This remarkable map was published to mark the Indian and Colonial Exhibition of 1886, and to serve as a kind of souvenir for the event. For visitors to an exhibition at Tate Britain, where the map is on display at the time of writing, Felix Driver explains that it uses a Mercator projection, and is centred on Greenwich, as other British maps of that time would have been, thus "presenting Britain at the centre of the world" with "the parts of the Empire under British rule ... in pink or red which would have been quite conventional at that time." He adds that it shows "economic flows and infrastructure and communications on the one hand, very factual data and little tables, but on the other hand ... this great explosion of peoples from across the Empire as though they are bringing tribute to Britannia." The figures in the margins therefore represent the peoples of these lands, sometimes familiar from Crane's other illustrative work, as "being part of the British family of nations." Here, for example, we see a North American Indian in full regalia (left border, top) and a much more scantily dressed Maori with a boomerang and a wallaby (right border, bottom).
Close-ups of figures in the border. Left: The trapper and, just below him, the fashionable lady in furs. Right: The poor Indian with his bale.
However, as a socialist who had been converted to the cause by William Morris, Crane also introduces his reservations about the "Imperial Federation," using this exotically peopled border to show some figures clearly suggestive of exploitation. Of the two figures in the middle of the left border, for instance, the uppermost is a trapper with a dead animal slung round his shoulders, and the lower is a fashionable woman dressed in furs, the product of his labour. On the same side, at the top left of the map, is a female figure with a banner reading "Freedom." But almost directly below her, in the lower left-hand corner, is a poor Indian in a loincloth sandwiched between smartly uniformed representatives of the Empire. He is bent completely double under a heavy bale. Is this freedom? Most obviously, though, the figure of Britannia herself, prominent at the centre of the lower foreground, sits on top of the globe supported by a straining Atlas, who has "Human Labour" written across his chest.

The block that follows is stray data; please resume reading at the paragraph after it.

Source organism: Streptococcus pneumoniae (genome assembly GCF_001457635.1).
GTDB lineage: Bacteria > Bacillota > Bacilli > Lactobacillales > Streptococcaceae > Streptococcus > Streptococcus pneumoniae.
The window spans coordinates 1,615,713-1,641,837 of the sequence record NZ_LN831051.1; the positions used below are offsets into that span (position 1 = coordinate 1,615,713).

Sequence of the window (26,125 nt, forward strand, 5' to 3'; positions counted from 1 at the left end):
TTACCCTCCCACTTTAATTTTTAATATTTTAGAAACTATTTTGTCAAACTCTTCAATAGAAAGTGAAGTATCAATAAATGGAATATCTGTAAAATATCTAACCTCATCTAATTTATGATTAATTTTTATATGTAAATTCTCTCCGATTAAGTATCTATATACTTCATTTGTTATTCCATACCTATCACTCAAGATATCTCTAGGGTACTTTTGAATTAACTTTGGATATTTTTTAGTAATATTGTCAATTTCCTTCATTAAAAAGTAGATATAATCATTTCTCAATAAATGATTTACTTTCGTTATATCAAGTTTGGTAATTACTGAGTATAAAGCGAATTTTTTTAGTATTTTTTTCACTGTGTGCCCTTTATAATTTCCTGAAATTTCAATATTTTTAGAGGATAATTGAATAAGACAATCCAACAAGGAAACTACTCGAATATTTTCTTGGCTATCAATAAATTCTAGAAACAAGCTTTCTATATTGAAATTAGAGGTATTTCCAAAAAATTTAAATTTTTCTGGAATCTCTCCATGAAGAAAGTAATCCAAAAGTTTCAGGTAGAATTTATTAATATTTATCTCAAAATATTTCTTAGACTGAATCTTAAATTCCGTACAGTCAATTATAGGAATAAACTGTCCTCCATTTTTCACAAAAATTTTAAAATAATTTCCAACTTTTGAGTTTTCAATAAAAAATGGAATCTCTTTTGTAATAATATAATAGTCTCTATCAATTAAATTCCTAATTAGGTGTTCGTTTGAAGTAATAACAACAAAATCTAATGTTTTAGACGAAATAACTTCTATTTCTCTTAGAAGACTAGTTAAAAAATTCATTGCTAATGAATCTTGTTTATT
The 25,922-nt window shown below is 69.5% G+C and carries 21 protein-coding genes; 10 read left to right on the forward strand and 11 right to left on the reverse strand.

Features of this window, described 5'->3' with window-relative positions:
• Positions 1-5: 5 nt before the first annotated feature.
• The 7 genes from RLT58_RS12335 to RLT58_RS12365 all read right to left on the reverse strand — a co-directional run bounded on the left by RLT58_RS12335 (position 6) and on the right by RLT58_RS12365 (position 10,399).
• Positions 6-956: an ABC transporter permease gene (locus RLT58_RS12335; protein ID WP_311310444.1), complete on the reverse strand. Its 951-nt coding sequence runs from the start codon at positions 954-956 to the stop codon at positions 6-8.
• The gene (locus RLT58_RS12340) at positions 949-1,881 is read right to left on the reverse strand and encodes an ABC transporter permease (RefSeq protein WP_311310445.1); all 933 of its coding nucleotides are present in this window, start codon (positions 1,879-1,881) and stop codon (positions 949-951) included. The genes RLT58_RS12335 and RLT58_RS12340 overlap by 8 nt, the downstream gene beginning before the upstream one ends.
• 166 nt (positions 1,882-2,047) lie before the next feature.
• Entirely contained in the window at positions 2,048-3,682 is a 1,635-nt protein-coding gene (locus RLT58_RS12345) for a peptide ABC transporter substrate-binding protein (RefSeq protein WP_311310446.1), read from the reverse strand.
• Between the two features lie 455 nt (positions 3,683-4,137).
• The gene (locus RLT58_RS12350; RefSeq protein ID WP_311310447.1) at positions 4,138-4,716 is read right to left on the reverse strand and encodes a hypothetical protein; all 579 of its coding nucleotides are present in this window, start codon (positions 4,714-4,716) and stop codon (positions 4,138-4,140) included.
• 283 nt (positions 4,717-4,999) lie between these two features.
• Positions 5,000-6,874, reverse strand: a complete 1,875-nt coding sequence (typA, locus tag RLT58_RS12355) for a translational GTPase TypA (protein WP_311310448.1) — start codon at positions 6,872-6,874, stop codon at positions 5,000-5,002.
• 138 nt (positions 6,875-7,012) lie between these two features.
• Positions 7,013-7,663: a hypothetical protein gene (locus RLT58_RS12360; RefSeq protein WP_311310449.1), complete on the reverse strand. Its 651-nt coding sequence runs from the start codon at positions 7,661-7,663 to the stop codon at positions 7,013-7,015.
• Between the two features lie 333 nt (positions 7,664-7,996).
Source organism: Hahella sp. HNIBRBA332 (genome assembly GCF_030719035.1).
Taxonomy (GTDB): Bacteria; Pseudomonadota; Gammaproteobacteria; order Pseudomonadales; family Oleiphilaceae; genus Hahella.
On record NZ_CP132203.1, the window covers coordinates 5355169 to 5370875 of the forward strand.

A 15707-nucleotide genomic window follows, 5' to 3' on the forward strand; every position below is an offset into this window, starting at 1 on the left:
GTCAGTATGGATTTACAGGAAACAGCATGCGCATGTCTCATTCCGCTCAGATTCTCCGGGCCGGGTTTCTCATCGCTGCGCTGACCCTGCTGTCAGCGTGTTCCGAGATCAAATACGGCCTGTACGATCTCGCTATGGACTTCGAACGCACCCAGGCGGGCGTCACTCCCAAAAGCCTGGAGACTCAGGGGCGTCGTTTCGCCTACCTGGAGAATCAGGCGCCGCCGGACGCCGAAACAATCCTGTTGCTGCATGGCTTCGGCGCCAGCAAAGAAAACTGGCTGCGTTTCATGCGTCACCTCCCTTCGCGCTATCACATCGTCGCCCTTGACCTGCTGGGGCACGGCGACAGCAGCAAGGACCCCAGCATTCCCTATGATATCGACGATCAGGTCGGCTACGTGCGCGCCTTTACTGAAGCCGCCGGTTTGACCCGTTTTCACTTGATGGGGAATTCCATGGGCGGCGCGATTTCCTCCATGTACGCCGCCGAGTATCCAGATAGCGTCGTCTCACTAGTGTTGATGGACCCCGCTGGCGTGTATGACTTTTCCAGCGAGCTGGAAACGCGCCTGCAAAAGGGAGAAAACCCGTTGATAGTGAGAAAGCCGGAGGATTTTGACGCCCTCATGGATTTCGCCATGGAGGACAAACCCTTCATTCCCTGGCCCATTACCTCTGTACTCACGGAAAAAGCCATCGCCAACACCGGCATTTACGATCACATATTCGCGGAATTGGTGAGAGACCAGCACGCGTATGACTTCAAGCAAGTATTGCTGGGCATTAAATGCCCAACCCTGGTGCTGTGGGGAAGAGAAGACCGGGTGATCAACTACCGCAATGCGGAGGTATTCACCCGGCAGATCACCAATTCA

Britannia sitting pretty while "Human Labour" bears the load.
Discussing this map, Alison Smith sees Crane as asserting "the role of socialism within an imperial framework" (34). This seems ungainsayable. But Crane could also be seen as questioning empire itself. Recalling his visit to India in 1906, Crane wrote later on:
it is not a comfortable thought for an Englishman, loving freedom, and accustomed to the principles of popular and representative government at home, to realise that this vast empire is held under the strictest autocratic system; and that the national aspirations that are now beginning to make themselves heard and felt should be entirely ignored, and the voice of native feeling sternly suppressed. [ix]
Crane was quick to feel for the oppressed. On the voyage out to India he would note the "coal-slaves" at Port Said (5) and on this same trip he showed his understanding of the Cingalese (Sinhalese) worker who refused to change his ways "simply for the benefit of foreign settlers whose chief object is to exploit him" (310).
It is true that the Graphic map was intended to celebrate and instruct, on the special occasion of the exhibition, and also that it was published twenty years before Crane and his wife went to India. It was really the heyday of empire. Nevertheless, there are these subtly discordant notes in the margins. How far it is "an exemplary imperial map" (Driver, "In Search of the Imperial Map") — specifically, how far Crane really endorses imperialism here — is still a matter of debate.
- Review of "Artist and Empire" exhibition and accompanying book
- Panel attributed to Crane, showing peoples of the empire (see individual reliefs)
Crane, Walter. India Impressions, with some notes of Ceylon during a winter tour, 1906-7. London: Methuen, 1907. Internet Archive.
Driver, Francis. "Imperial Federation Map." Artist and Empire' Audio Insights. Tate. 6 February 2016.
_____. "In Search of the Imperial Map: Walter Crane and the Image of Empire." History Workshop Journal. 69 (Spring 2010): 146-157. Available on Project Muse. Excerpt.
Smith, Alison. Artist and Empire: Facing Britain's Imperial Past. Ed. Smith, David Blayney Brown, and Carol Jacobi. London: Tate Publishing, 2015. 34.
Created 6 February 2016